A bipartisan group of governors told President Joe Biden that the country needs to “move away from the pandemic,” Arkansas Gov. Asa Hutchinson said at the White House Monday.
“There’s a number of areas that we have full agreement on, and that is one: We need to move away from the pandemic,” the Republican told reporters outside the West Wing, “and we asked the President to help give us clear guidelines on how we can return to a greater state of normality.”
The governor said the group wanted to “partner with the administration” in order to “move beyond the pandemic.”
While there is more optimism that the worst of the pandemic is ending, the US daily average of cases remains near 500,000, averaging more than 1,000 deaths per day, according to the US Centers for Disease Control and Prevention. Nearly all counties in the US are experiencing high transmission of Covid-19.
A reporter asked Hutchinson how the US could move away from the pandemic when Covid hospitalizations were at an all-time high.
“Obviously, you can’t move away from a virus that’s still there. You can’t control that,” he said, but added that “people are striving for more normal life.”
“I think we’ve moved to that very quickly, Hutchinson continued, “but we need to have the guidelines very clear as to how you actually structurally move from the pandemic state of things to an endemic where you’re managing this virus like you would other illnesses in our country.”
He added there were “probably better measuring sticks” of how the country is faring than case counts of Covid-19, “which is hospitalizations, but how about the hospitalizations that are really caused by Covid.” He said he believed the US Centers for Disease Control and Prevention were “working on giving us the right standards for that.”
During remarks at a White House meeting with the National Governor’s Association earlier Monday morning, the President said that the US still has a lot progress to make on tamping down Covid-19 before a return to normal life.
“We’ve got a way to go on that, in my view, but we’re moving,” Biden said in reference to ending the pandemic.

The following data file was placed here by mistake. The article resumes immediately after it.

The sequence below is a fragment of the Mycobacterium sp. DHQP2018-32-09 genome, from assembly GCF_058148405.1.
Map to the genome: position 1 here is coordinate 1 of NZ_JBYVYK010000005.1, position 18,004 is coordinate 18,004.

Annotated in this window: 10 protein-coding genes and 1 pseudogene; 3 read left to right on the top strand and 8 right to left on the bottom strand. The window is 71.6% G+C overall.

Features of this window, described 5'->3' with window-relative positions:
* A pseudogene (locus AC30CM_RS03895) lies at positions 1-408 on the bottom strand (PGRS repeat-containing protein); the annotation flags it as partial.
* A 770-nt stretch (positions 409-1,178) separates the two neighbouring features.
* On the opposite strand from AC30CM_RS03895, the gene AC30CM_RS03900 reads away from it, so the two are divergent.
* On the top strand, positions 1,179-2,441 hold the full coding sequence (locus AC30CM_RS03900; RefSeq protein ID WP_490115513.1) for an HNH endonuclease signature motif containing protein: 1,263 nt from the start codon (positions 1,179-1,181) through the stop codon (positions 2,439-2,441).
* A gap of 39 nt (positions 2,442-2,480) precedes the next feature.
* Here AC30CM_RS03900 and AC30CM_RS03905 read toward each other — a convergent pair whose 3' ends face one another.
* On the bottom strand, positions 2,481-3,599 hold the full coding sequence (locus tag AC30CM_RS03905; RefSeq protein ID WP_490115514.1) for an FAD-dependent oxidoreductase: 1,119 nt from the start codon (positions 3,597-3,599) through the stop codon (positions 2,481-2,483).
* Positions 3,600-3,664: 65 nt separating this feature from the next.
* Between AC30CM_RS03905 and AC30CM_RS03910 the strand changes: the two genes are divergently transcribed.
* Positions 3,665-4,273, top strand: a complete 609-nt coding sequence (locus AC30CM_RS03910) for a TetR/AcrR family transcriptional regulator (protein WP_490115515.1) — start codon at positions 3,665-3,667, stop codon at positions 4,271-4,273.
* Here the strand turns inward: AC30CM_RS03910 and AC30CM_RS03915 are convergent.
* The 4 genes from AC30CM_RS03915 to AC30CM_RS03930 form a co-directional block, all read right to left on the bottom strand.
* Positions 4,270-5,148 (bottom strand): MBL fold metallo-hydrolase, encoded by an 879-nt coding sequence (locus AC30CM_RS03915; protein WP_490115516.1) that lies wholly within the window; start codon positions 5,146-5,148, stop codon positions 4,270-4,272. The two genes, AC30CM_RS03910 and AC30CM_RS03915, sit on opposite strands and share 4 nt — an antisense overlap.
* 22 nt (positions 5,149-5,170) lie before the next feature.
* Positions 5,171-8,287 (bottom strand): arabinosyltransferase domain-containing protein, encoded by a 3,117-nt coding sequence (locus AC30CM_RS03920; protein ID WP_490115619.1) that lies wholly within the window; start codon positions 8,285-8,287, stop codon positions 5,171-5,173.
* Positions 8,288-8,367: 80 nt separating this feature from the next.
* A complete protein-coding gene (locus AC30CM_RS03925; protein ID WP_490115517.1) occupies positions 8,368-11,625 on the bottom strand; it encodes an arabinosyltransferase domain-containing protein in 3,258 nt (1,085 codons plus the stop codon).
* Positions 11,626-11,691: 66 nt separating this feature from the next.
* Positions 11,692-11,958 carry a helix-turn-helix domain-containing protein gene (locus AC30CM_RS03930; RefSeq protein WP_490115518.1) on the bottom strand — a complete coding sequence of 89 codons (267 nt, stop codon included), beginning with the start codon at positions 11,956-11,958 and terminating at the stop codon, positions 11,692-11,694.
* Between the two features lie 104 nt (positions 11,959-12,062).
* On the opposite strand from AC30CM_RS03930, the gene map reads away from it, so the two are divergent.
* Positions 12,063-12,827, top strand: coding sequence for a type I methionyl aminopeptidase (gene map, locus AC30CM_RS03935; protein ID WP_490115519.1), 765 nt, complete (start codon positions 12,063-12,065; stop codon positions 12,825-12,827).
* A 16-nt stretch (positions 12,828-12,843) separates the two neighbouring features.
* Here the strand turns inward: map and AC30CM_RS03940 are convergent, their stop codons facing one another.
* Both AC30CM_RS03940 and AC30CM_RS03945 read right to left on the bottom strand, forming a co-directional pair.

“It’s all about making sure we have the same standards we’re applying across the board,” he said, adding that his administration would “try like the devil to keep schools open.”
During the White House press briefing Monday, press secretary Jen Psaki said Hutchinson’s comments don’t represent a “disconnect” from the White House’s perspective.
“The President’s view is that right now, we still need to keep our heads down and stay at it, to fight what is still, you know, surging in parts of the country, but we do have the tools to get to a point where it does not disrupt our daily lives,” Psaki said.
New Jersey Gov. Phil Murphy, a Democrat who also attended the meeting, added there was a “lot of good discussion about what does the road from pandemic to endemic look like? How do we keep score?”
Hutchinson said the group raised the issue with cabinet members, including specifically White House Covid-19 Response Coordinator Jeff Zients, as well as Biden himself.
“He recognizes … that we’re moving in the right direction,” Hutchinson said of Biden.
Ahead of the meeting at the White House, Biden plugged the federal funding states have received from the American Rescue Plan.
“We’ve sent you a whole hell of a lot of money,” the President said, “and we’re gonna send you more if you keep using it as well as you have.”
Biden said he has “made it clear” that some of the funds should be used “to fight violent crime,” and pushed states to hire “additional police officers,” and to invest in community violence interventions.
He also said the country needs to “do more” for essential workers to keep them on the job.
“That can mean, as some of you used, hero retention bonuses, higher pay temporary, paid leave to combat burnout and essential health care workers,” Biden said.
Speaking before Biden, Vice President Kamala Harris renewed her push for voting rights legislation, telling the group that “regardless of who we voted for in the last election, we all as leaders of our nation understand the importance of ensuring that all people who are eligible to vote have an ability and a meaningful ability to vote and access to the ballot.”
“So I would ask that in this coming year, we work together to ensure that all Americans who are eligible to vote actually have meaningful access to the ballot,” Harris said.